Tuesday, May 6, 2008

"No Air"

Most of you who know me well know I live on and in music. "No Air" is a fairly new song, at least to me, that seems to be getting a lot of airplay down here. Anyway, I said that to say this; it nicely sums up how I feel. I'm sure not many of you know the song, I'm not even sure if most of you know the song so it might not be a good reference. But the chorus is something like without you there is no air. I get the feeling it's going to become a favorite song of mine the next few months in Iraq.

Very Early Wednesday morning I leave for Iraq. So tomorrow is my last real day here in the States. I've had some time to reflect on the past 17 days and I've made an observation. This 18 days has been as a dream come true. The problem is on Wednesday I wake up and have to return to what has been a reality for me for the past 8 or so months. I'm looking forward to about 6 more months before our tour is completed. Certainly there have been rumors and speculations as to whether or not we will do our full 15 months or not, but that is not for me to comment on. If I knew anything for certain one way or the other, that may be different, but I know no more than you do. To comment then would be naive. This I know, be it a 12 month tour or a 15 month one, I am prepared for whatever.

I know that when I come home again I have a wife and family waiting for me. Thanks to that wife I also have a REALLY large TV and nice stereo to come home to. Hey, I love my movies, but movie theaters freak me out. Besides it's nice to be able to invite a good group of friends over and enjoy a good movie, or just cuddle up with my wife and watch a touching movie together. I've met all our new neighbors now, or at least I think I have. The ones I have met I get along with, and they all care about Diana and most have kids that our play well with, so I know they are OK while I'm away.

I pray continually that I will be able to maintain better communications with those of you at home that are praying for me. Things are getting better for me over there. I have a new team leader who is a great guy that I get along very well with and I'm getting used to "the way things are". It's a lot to get used to. Being so far away from normal life. It doesn't help that nothing out there even vaguely resembles home. The entire landscape is flat, no grass, few trees, and except near the northern end of the country, not even many hills to speak of.

I ended up going to bed before finishing this, so Today is now my last day here. I am still planning on making some phone calls. There are a few people I need to talk with that I haven't called yet and a few people I need to talk more with. I've still got some laundry to do and of course pack again for the trip back. I was planning on having that part done ahead of time, but we all know I tend to put things off. Plus denial makes it hard to prepare for something. Even sitting here now it's hard to think that this time tomorrow I will be on a plane.

I know that I have many friends to go back to, and a job that I am very good at, but it's hard to want to go back to a place where it doesn't feel we have a purpose. Certainly making Iraq safer for the Iraqis is a noble cause, I just don't see that it is our cause. Who are we to put an end to thousands of years of fighting? And what makes us think we even can? All I know is this, six months won't see the end of this war, and from what I understand my company already has its orders to go back, which means I'm definitely looking at a second tour before my contract expires, if I allow it to expire.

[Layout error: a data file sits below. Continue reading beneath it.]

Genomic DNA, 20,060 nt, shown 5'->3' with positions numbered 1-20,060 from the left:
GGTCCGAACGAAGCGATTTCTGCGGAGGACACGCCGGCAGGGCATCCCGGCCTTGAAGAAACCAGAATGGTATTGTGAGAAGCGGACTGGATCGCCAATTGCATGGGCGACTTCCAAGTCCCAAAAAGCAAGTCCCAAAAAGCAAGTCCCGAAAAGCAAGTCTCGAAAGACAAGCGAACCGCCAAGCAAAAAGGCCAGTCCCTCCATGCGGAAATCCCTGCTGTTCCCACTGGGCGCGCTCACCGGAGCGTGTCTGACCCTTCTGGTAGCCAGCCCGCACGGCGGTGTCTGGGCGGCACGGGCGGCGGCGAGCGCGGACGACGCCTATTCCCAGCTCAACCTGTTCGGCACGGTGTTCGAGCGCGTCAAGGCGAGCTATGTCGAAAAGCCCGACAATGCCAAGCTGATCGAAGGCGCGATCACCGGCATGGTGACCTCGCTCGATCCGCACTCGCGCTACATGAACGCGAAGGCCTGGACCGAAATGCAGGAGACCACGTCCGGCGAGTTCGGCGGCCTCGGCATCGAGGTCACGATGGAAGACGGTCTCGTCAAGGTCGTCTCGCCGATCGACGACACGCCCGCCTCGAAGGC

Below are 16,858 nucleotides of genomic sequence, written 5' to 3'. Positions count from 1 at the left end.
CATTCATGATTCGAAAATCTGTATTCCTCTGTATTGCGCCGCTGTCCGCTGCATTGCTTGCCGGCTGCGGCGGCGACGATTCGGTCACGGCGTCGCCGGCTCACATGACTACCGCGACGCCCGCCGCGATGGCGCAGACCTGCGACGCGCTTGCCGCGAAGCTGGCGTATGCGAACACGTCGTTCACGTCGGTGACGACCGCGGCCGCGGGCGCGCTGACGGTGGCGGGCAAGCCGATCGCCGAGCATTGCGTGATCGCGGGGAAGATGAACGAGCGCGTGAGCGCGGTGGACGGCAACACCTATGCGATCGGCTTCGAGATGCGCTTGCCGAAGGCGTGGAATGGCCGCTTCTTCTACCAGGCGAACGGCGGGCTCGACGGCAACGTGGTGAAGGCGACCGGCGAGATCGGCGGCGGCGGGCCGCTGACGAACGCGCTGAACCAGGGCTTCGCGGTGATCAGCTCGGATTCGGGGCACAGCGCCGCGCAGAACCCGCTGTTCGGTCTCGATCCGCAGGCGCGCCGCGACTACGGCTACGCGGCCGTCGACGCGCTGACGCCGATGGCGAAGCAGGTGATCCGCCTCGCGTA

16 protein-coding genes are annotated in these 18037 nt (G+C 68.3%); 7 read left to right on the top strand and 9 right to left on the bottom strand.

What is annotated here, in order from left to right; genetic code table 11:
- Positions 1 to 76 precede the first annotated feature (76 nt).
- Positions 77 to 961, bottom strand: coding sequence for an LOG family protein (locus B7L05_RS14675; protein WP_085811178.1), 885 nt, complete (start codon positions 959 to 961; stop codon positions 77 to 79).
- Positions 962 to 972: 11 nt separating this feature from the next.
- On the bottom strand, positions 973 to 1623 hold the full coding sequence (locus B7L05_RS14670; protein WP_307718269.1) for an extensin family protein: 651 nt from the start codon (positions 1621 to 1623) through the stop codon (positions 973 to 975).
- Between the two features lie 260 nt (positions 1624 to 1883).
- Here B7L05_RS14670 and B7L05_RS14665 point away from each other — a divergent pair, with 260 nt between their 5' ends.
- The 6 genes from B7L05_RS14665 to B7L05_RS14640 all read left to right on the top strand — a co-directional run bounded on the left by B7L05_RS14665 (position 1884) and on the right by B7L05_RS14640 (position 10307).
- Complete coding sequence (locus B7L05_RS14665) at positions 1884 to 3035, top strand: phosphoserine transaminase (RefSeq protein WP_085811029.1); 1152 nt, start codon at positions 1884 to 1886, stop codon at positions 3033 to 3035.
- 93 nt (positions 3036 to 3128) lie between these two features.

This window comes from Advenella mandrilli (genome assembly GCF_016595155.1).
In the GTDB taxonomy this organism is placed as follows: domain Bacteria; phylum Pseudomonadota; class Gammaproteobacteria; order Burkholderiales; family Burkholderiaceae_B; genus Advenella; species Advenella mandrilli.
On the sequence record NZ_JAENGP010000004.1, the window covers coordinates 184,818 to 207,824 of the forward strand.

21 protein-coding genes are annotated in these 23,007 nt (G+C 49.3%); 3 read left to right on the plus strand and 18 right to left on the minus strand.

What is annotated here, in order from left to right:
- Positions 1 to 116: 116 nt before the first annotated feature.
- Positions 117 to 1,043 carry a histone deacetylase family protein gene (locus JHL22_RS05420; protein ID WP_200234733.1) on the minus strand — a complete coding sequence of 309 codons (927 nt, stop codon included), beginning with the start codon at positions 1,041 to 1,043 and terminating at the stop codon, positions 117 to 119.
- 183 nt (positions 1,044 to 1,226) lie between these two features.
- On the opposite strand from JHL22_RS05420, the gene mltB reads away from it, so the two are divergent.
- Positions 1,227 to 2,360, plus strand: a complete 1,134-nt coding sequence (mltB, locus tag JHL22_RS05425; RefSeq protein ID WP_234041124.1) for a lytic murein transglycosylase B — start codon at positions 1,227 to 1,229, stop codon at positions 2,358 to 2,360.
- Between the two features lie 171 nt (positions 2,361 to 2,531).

So before this becomes a whole book, I'll close by saying I'm ready to get this over with. I know no matter what I have time to finish there, and the sooner I get back the sooner I can be getting it over with. I'm just not looking forward to it.

As a final note, I'll be using my military e-mail address from now on in Taji. The internet there doesn't let me check my RoadRunner account, but I can still log into AKO. That address is for anyone who doesn't have it. I don't know how often I will be online, but I'm going to try to make it as often as possible.

As always with love and prayers,

PFC. Pahman, Jesse C.
United States Army
Camp Taji, Iraq


Diana said...

We will be here waiting for you honey, with open arms. I love you with all my heart!

MOM JONES! said...

Nice letter, Jesse. I appreciate you sharing your heart and some of the difficult things you face ahead of you when you return to Iraq ... all of it will be prayed about for you. So glad you've had a wonderful time with Diana and the children. My heart is heavy for all of you today. Much love, Jesse.

Anonymous said...

Hi Jesse: Just read this really important part of your blog. Thanks
for sharing your feelings with us and
giving us more of an idea what it is
like serving in Iraq. I believe we
are in Iraq to stop terrorism from
feeding and using people who know
and have known nothing but war; and
to stop it for them and for the U.S.; and perhaps help them to do all these
things for themselves. We can't wait
for you to come home, and we pray
for you all the time. Love you all ways and always. Thank you for serving for our country.

Anonymous said...

Whoops; the above comment is from me. mom Hand